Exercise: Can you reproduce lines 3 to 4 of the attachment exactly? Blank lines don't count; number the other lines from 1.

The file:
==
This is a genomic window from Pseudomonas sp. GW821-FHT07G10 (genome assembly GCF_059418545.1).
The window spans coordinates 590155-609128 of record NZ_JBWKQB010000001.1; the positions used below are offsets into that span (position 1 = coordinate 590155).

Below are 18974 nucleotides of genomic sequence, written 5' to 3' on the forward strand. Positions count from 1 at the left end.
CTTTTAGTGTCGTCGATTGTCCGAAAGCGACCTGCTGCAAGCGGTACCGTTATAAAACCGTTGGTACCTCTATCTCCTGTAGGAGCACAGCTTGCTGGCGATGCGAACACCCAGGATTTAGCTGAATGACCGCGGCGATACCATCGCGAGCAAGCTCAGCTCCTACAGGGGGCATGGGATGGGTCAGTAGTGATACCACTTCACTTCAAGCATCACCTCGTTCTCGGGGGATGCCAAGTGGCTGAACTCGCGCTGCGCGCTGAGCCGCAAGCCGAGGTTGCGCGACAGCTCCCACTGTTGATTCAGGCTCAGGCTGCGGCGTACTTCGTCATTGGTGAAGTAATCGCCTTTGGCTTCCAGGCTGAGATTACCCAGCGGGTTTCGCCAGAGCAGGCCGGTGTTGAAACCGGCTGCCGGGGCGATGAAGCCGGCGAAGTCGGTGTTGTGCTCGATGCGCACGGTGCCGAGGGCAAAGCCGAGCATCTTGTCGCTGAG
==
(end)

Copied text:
Below are 18974 nucleotides of genomic sequence, written 5' to 3' on the forward strand. Positions count from 1 at the left end.
CTTTTAGTGTCGTCGATTGTCCGAAAGCGACCTGCTGCAAGCGGTACCGTTATAAAACCGTTGGTACCTCTATCTCCTGTAGGAGCACAGCTTGCTGGCGATGCGAACACCCAGGATTTAGCTGAATGACCGCGGCGATACCATCGCGAGCAAGCTCAGCTCCTACAGGGGGCATGGGATGGGTCAGTAGTGATACCACTTCACTTCAAGCATCACCTCGTTCTCGGGGGATGCCAAGTGGCTGAACTCGCGCTGCGCGCTGAGCCGCAAGCCGAGGTTGCGCGACAGCTCCCACTGTTGATTCAGGCTCAGGCTGCGGCGTACTTCGTCATTGGTGAAGTAATCGCCTTTGGCTTCCAGGCTGAGATTACCCAGCGGGTTTCGCCAGAGCAGGCCGGTGTTGAAACCGGCTGCCGGGGCGATGAAGCCGGCGAAGTCGGTGTTGTGCTCGATGCGCACGGTGCCGAGGGCAAAGCCGAGCATCTTGTCGCTGAG